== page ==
An initiative designed to close the achievement gap between self-identified First Nations students and the rest of the student body is showing some positive results after a year at Dryden High School (DHS).
Kieran McMonagle is one of just two First Nations, Metis and Inuit (FNMI) Graduation Coaches in the province of Ontario, a pilot initiative launched by the Keewatin-Patricia District School Board in the 2014-15 school year under the name Four Directions.
DHS was chosen to host the program because of community’s rapidly changing demographic. Thus far it seems to be working.
Credits earned early in high school are an important determinant of graduation success down the road. Historically at DHS, approximately 55 to 60 per cent of FNMI students achieved eight or more credits in Grade 9, compared to 83 per cent of their non-FNMI counterparts. In 2014-15, 80 per cent of FNMI students at DHS reached that benchmark with significant improvements in marks within those credits.
Numbers don’t really come into it for McMonagle, who says Four Directions is a holistic ‘experience’ that will try to address any barrier in a student’s life that puts them at risk of disengaging from school, be it transportation, finances to participate in extra-curricular activities, poverty, or even access to healthy food.
“You’re looking at all aspects,” said McMonagle. “School is just a piece of the puzzle — in order to be successful here you need to be successful in other parts of your life. If something’s going on at home, or with a friend-group it’s really hard to focus on that piece.”
Keeping kids from slipping through the cracks of the education system means building strong, trusting relationships with not only students, but also their families.
“If a family comes here from the far north, they might not be aware of some of the resources we have in the community, so we try to link community partners to expand that family’s network of support. For example — if a student lives in Wabigoon and isn’t able to participate in extracurricular activities because their parent(s) don’t have a car, we can arrange transportation. That’s something that will tie a positive experience to the school.”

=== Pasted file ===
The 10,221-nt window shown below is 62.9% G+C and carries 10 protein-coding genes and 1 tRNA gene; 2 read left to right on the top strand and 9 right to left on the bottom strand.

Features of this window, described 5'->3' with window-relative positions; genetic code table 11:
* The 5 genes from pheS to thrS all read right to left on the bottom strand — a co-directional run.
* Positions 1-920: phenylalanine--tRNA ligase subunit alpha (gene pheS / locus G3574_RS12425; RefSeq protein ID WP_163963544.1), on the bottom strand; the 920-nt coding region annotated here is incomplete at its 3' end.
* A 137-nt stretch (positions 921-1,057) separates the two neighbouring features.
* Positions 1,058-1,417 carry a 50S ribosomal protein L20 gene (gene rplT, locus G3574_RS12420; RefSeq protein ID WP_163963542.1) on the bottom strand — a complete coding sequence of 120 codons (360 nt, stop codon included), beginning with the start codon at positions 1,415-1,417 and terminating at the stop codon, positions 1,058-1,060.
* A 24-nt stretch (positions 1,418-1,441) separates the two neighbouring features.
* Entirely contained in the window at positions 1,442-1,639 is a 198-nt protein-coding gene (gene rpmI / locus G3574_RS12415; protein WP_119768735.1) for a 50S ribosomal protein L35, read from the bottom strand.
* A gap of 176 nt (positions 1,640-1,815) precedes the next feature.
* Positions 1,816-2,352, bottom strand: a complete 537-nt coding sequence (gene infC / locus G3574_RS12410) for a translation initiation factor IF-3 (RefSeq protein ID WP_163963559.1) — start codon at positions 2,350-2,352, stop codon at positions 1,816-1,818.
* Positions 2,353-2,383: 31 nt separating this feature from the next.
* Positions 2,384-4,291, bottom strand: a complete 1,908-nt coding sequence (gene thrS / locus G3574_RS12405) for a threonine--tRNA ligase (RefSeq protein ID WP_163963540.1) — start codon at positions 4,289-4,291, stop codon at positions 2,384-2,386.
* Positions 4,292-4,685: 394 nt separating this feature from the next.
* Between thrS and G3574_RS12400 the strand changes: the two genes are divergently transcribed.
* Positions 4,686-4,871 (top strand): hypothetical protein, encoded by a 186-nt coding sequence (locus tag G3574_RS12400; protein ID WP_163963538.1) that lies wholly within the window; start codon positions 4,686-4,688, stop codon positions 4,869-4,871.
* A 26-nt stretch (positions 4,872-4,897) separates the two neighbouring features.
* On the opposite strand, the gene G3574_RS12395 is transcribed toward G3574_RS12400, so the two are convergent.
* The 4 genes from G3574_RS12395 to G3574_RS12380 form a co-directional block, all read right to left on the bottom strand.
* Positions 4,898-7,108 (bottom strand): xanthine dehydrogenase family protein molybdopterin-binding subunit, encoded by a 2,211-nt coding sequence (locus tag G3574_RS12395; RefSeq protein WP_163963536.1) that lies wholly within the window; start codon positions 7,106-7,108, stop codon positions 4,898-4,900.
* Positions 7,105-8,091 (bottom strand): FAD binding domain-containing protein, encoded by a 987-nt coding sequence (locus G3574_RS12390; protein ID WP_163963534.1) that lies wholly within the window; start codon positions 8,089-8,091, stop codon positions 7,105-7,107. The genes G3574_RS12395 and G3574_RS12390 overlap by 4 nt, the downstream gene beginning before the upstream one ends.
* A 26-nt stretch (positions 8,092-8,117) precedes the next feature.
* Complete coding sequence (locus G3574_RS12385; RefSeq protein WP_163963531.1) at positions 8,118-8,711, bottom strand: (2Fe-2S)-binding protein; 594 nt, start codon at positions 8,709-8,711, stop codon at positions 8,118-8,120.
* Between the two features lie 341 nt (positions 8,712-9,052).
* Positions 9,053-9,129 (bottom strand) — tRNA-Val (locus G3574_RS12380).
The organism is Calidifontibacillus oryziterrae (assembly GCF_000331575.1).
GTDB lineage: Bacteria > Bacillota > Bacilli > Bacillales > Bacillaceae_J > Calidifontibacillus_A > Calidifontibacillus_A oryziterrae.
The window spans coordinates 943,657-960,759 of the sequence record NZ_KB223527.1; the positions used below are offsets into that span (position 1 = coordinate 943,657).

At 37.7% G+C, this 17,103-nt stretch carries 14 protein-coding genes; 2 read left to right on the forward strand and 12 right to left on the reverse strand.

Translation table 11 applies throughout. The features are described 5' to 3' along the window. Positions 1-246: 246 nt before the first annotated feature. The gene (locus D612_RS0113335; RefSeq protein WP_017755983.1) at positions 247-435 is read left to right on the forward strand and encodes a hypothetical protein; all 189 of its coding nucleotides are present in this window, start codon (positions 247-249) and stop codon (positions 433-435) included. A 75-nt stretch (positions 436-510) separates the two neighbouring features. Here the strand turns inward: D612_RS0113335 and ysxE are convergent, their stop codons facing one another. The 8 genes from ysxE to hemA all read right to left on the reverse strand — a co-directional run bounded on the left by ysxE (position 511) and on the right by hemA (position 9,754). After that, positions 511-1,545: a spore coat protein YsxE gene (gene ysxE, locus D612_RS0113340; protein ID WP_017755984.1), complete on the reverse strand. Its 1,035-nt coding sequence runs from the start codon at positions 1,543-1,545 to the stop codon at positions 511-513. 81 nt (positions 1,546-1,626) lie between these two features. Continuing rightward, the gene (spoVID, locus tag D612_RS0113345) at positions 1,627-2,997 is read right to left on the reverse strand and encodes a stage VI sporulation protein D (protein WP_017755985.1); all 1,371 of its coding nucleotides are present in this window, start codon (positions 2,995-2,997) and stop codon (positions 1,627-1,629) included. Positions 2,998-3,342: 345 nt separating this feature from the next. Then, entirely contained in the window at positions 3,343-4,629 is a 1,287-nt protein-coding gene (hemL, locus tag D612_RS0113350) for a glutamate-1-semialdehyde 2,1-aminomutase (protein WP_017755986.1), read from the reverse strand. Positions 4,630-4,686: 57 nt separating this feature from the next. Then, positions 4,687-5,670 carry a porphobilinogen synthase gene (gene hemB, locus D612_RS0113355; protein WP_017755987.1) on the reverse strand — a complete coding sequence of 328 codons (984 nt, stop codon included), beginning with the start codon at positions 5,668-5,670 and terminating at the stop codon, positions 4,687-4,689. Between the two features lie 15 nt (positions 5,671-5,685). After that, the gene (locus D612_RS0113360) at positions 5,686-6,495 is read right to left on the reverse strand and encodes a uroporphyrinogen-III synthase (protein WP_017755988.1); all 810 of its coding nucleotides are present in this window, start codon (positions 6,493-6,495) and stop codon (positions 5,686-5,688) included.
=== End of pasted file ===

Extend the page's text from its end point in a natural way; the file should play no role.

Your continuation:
McMonagle says the relationship building process with her first cohort of Grade 9 students has opened an important dialogue in a community with a complex relationship with the institution of education.
“We’ve given kids the opportunity to have a voice, where they may not have been comfortable having one before,” said McMonagle. “We have a trusting relationship and they’re able to tell me things that they may not feel comfortable telling a teacher or an administrator. Maybe the family had a negative experience with school in the past? I reach out to those families, I go to their homes and meet with them in different places until they’re comfortable enough to come here. Now we have parents dropping in all the time to check-in on their kids. It’s great to see that growth in the community of people who are involved with the school.”
A similar initiative has begun this fall at Kenora’s Beaver Brae Secondary.
McMonagle’s mandate is to hopefully carry over the successes of her first cohort of students into a total of 16 credits at the end of Grade 10 — a benchmark the board has found to be an accurate predictor of graduation success.
Coming from a Métis heritage, McMonagle says she’s inspired daily by the students, parents and community partners with whom she interacts.
“To see people pushing through their struggles and being successful in what they choose to do and raising healthy and happy families,” she said. “To know that there is support out there and they can ask for it. We’re not here to judge anyone, we’re just here to make sure that these kids have the life they deserve, because they’re really great kids.”